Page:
The Ninth Circuit, with its recent decision in Fair Housing Council of San Fernando Valley vs. Roommates.com, LLC,1 has notably bucked the trend of courts finding various online entities to be immune from certain causes of action due to protection available under the Communications Decency Act (“CDA”).2 Until recently,3 a string of CDA cases proscribed broad protection for multiple types of online entities at the expense of plaintiffs. For example, an early CDA case granted immunity to America Online (a classic Internet Service Provider) for claims related to allegedly defamatory material posted to a message board.4 Later cases applied CDA immunity to:
- eBay.com for claims related to endorsements posted at user forums;5
- a listserv distributor for claims related to content drafted by third parties and re-published inside of listserv messages;6
- Craigslist.com for claims related to discriminatory content posted by third parties inside of ads for housing;7 and
- claims rooted in state intellectual property law.8
Despite this trend, the Ninth Circuit, in Fair Housing Council of San Fernando Valley, held that the CDA did not immunize defendant Roommates.com from potential liability under the Fair Housing Act ("FHA") related to member profiles. The critical issue in most CDA cases is whether the defendant is itself an information content provider or whether it is simply publishing (or re-publishing) content submitted by third parties. The line between mere content publisher and content provider can blur when a web site asks users questions, and, particularly, questions for which the answers may lead to or encourage a legal violation. The more specific the questions at-issue and the more a web site helps users generate the responses at-issue, the more likely a web site is to be considered a content provider. Further, and as demonstrated by the Roommates.com decision, when a web site uses sorting or matching functionality in connection with user content to provide an additional layer of content, CDA immunity may not apply.
Roommates.com offered those seeking roommates and those with a room to rent a central meeting place to connect and find a match. The site required members seeking roommates to create a profile and complete a “My Roommate Preferences” form describing the dwelling available (or the dwelling in which they are interested), themselves, and their desired roommate. To accomplish these tasks, users responded to a series of questions, including several mandatory questions, drafted by Roommates.com. For example, users looking for a room were asked to identify themselves as "Male" or "Female.” Individuals looking to rent out a room were asked about the sexual orientation of those currently living in the household. The “My Roommate Preferences” form included questions related to gender, sexual orientation and the presence of children.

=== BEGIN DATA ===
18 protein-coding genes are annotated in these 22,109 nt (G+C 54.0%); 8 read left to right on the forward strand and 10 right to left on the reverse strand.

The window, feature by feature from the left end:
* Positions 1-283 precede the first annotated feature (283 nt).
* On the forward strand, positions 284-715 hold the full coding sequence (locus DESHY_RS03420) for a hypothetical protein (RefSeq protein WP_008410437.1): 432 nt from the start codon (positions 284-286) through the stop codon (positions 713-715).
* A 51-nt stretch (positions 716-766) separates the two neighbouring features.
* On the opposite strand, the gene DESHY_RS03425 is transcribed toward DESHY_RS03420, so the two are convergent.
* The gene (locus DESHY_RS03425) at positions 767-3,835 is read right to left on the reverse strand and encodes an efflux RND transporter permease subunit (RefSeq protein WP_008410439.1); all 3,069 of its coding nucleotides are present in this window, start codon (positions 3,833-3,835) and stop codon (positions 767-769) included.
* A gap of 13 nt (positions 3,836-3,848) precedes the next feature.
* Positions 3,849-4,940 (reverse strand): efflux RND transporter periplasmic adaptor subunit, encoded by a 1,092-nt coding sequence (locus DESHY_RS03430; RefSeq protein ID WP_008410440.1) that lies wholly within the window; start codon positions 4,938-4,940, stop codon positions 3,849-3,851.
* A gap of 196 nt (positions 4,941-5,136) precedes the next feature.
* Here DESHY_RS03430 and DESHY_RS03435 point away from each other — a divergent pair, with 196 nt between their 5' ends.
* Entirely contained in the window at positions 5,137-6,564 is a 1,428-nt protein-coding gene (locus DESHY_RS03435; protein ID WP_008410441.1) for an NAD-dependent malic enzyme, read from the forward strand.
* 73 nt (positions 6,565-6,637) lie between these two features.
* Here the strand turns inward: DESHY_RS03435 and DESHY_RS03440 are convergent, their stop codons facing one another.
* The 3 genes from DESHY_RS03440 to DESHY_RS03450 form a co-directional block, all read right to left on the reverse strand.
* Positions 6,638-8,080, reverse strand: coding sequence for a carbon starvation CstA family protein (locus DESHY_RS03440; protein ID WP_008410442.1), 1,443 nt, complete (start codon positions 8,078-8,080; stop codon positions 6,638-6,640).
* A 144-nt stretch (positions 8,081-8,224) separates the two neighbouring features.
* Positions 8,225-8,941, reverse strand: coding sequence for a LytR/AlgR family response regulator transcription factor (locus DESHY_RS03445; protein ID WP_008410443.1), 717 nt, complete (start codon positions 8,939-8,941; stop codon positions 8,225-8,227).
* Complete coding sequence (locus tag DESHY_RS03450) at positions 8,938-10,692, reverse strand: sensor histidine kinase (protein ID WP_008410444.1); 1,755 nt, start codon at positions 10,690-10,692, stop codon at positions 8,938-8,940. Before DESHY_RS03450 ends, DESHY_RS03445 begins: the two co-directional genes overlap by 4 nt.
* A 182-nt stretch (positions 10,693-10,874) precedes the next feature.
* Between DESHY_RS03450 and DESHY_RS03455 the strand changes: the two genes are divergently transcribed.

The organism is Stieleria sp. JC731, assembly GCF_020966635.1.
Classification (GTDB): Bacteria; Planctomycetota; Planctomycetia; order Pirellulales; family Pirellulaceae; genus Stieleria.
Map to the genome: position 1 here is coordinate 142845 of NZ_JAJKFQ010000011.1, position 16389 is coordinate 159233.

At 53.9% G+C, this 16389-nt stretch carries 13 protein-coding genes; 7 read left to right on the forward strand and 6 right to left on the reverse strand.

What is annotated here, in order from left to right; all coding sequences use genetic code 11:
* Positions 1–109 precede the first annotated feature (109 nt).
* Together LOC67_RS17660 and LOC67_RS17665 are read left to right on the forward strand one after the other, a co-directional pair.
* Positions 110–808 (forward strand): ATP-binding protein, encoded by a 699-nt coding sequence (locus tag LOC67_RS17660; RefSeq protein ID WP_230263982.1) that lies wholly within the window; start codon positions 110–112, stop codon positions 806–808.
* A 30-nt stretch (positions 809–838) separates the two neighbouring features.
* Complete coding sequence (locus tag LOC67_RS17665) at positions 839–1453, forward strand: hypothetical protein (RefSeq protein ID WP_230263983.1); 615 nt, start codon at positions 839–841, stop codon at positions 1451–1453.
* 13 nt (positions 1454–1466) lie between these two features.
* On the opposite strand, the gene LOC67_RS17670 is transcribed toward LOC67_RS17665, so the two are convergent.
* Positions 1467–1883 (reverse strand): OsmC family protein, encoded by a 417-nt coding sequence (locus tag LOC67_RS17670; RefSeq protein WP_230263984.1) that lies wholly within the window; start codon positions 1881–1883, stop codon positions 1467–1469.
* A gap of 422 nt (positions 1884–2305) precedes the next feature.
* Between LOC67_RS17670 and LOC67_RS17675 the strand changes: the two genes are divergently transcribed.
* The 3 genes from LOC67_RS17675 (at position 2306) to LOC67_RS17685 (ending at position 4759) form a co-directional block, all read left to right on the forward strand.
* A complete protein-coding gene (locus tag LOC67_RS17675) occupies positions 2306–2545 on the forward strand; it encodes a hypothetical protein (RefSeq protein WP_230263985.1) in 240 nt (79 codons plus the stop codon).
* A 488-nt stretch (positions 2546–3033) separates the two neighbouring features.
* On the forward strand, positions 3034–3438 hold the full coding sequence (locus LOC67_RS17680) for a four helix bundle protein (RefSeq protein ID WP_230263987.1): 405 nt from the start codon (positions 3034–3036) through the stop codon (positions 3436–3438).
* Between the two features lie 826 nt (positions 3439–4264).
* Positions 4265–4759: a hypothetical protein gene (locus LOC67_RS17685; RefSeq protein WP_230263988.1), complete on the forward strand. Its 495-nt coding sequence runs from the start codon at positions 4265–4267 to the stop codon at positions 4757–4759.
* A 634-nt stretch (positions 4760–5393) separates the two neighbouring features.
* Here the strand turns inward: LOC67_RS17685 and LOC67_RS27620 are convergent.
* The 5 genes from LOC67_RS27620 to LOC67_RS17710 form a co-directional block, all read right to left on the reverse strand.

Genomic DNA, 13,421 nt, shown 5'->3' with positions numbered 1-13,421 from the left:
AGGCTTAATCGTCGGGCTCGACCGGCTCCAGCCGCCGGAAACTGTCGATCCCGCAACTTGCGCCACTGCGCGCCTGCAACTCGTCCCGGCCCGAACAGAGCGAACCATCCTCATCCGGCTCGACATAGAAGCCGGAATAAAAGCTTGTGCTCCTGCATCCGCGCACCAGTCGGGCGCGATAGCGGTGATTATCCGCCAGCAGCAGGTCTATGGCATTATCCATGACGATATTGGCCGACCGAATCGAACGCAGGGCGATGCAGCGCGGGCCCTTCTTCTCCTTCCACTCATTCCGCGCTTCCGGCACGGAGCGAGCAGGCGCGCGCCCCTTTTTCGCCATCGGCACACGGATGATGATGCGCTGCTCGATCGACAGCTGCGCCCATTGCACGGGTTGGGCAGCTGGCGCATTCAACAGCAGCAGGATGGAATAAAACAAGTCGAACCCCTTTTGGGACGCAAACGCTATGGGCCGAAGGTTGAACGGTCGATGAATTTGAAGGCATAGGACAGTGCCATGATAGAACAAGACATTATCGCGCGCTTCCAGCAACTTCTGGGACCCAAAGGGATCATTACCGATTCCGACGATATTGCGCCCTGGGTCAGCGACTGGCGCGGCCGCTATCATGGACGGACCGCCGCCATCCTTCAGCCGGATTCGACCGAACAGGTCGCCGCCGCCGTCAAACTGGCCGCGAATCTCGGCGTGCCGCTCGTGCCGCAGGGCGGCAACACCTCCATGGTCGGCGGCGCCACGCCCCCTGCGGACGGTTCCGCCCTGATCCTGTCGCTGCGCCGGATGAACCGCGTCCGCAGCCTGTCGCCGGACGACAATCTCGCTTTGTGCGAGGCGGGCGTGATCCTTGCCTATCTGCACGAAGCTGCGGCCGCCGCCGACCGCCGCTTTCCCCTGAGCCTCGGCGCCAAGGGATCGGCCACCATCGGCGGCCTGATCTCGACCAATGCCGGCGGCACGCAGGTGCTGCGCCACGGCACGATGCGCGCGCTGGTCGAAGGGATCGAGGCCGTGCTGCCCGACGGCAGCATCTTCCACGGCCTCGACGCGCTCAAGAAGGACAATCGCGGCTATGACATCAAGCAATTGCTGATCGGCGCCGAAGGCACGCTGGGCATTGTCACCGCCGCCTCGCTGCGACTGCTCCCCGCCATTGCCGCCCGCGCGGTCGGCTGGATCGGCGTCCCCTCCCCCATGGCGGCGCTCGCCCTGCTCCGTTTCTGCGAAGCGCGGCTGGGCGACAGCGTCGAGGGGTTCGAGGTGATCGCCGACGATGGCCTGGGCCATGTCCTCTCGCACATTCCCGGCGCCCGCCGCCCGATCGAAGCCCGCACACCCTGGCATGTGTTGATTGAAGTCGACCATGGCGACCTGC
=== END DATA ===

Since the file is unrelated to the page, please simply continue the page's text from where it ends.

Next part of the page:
In addition to providing users with these questions, Roommates.com allowed users to search for potential roommates with profiles compatible with their preferences. E-mail notifications sent by Roommates.com with potential matches were also filtered by Roommate.com to exclude incompatible users.
The court held that the combination of Roommates.com questions and prompts along with how Roommates.com categorized and channeled submitted information made Roommates.com responsible, at least in part, for creating or developing the content that formed the basis of the plaintiffs' FHA claim.
According to the court, “by categorizing, channeling and limiting the distribution of users profiles, Roommates.com provides an additional layer of information that it is responsible at least in part for developing.”9 The court also compared Roommates.com to a hypothetical site that provided: “a forum designed to publish sensitive and defamatory information, and suggested the type of information that might be disclosed to best harass and endanger the targets”.10
The Ninth Circuit remanded the case to the district court for a determination of whether Roommates.com violated the FHA.
As demonstrated by the Ninth Circuit’s Fair Housing Council of San Fernando Valley decision, it is important for online entities that accept and post user-generated content to evaluate whether current and planned functionality could lead a court to determine that the entity is acting as an information content provider and not a mere publisher of third party materials. For additional information, please contact Michael Bennett at (312)-201-2679 or Ryan Sulkin at (312)-201-2816.